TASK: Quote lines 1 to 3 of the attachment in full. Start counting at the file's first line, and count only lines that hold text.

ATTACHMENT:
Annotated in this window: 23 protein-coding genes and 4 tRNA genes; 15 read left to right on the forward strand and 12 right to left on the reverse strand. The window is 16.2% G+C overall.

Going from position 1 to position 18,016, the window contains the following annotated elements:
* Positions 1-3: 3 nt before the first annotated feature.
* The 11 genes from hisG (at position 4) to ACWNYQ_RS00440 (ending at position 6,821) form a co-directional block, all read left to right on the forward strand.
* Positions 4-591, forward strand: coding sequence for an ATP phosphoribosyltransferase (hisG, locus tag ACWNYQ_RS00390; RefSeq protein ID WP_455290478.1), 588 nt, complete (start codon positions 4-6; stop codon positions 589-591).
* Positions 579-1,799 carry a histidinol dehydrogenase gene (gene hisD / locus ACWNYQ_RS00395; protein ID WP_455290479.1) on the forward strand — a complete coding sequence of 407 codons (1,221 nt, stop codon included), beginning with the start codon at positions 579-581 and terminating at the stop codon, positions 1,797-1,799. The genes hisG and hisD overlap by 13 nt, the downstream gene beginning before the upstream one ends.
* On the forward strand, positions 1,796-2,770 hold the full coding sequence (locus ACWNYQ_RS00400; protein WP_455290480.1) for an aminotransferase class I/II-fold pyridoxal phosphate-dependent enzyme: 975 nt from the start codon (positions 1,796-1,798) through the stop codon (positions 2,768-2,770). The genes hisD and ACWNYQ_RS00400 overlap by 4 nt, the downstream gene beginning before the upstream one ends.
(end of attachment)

Annotated in this window: 23 protein-coding genes and 4 tRNA genes; 15 read left to right on the forward strand and 12 right to left on the reverse strand. The window is 16.2% G+C overall.

Going from position 1 to position 18,016, the window contains the following annotated elements:
* Positions 1-3: 3 nt before the first annotated feature.